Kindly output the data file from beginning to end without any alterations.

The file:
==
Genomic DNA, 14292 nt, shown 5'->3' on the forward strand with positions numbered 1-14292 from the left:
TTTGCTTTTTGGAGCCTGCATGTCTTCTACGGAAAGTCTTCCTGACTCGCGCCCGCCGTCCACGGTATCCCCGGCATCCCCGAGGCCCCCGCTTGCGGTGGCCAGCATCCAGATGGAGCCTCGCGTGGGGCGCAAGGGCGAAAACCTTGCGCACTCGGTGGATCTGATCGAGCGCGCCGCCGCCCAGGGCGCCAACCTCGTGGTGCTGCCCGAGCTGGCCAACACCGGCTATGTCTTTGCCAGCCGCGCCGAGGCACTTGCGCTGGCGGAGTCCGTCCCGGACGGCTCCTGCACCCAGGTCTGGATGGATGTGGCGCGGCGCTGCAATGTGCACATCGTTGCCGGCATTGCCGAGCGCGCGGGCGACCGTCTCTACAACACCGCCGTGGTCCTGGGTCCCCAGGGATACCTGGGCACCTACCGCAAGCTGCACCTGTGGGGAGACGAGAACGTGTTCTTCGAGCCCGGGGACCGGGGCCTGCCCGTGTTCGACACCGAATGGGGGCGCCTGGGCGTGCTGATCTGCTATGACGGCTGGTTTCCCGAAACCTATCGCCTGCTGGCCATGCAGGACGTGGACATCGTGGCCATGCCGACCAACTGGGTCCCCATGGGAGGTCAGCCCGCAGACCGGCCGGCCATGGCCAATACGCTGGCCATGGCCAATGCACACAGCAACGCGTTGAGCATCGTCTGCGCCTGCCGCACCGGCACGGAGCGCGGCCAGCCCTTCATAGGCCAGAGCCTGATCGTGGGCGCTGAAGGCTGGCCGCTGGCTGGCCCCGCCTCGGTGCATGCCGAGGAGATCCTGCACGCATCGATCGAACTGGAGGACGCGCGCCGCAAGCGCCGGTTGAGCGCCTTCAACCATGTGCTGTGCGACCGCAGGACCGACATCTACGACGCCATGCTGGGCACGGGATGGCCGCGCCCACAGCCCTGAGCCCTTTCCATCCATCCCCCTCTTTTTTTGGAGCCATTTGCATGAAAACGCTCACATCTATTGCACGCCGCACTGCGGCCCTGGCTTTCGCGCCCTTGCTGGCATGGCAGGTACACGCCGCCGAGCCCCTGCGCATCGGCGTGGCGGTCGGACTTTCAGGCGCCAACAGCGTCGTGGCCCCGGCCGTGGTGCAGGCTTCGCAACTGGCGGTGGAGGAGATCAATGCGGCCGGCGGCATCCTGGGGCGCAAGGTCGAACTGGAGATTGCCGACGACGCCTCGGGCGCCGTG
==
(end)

Genomic DNA, 14292 nt, shown 5'->3' on the forward strand with positions numbered 1-14292 from the left:
TTTGCTTTTTGGAGCCTGCATGTCTTCTACGGAAAGTCTTCCTGACTCGCGCCCGCCGTCCACGGTATCCCCGGCATCCCCGAGGCCCCCGCTTGCGGTGGCCAGCATCCAGATGGAGCCTCGCGTGGGGCGCAAGGGCGAAAACCTTGCGCACTCGGTGGATCTGATCGAGCGCGCCGCCGCCCAGGGCGCCAACCTCGTGGTGCTGCCCGAGCTGGCCAACACCGGCTATGTCTTTGCCAGCCGCGCCGAGGCACTTGCGCTGGCGGAGTCCGTCCCGGACGGCTCCTGCACCCAGGTCTGGATGGATGTGGCGCGGCGCTGCAATGTGCACATCGTTGCCGGCATTGCCGAGCGCGCGGGCGACCGTCTCTACAACACCGCCGTGGTCCTGGGTCCCCAGGGATACCTGGGCACCTACCGCAAGCTGCACCTGTGGGGAGACGAGAACGTGTTCTTCGAGCCCGGGGACCGGGGCCTGCCCGTGTTCGACACCGAATGGGGGCGCCTGGGCGTGCTGATCTGCTATGACGGCTGGTTTCCCGAAACCTATCGCCTGCTGGCCATGCAGGACGTGGACATCGTGGCCATGCCGACCAACTGGGTCCCCATGGGAGGTCAGCCCGCAGACCGGCCGGCCATGGCCAATACGCTGGCCATGGCCAATGCACACAGCAACGCGTTGAGCATCGTCTGCGCCTGCCGCACCGGCACGGAGCGCGGCCAGCCCTTCATAGGCCAGAGCCTGATCGTGGGCGCTGAAGGCTGGCCGCTGGCTGGCCCCGCCTCGGTGCATGCCGAGGAGATCCTGCACGCATCGATCGAACTGGAGGACGCGCGCCGCAAGCGCCGGTTGAGCGCCTTCAACCATGTGCTGTGCGACCGCAGGACCGACATCTACGACGCCATGCTGGGCACGGGATGGCCGCGCCCACAGCCCTGAGCCCTTTCCATCCATCCCCCTCTTTTTTTGGAGCCATTTGCATGAAAACGCTCACATCTATTGCACGCCGCACTGCGGCCCTGGCTTTCGCGCCCTTGCTGGCATGGCAGGTACACGCCGCCGAGCCCCTGCGCATCGGCGTGGCGGTCGGACTTTCAGGCGCCAACAGCGTCGTGGCCCCGGCCGTGGTGCAGGCTTCGCAACTGGCGGTGGAGGAGATCAATGCGGCCGGCGGCATCCTGGGGCGCAAGGTCGAACTGGAGATTGCCGACGACGCCTCGGGCGCCGTG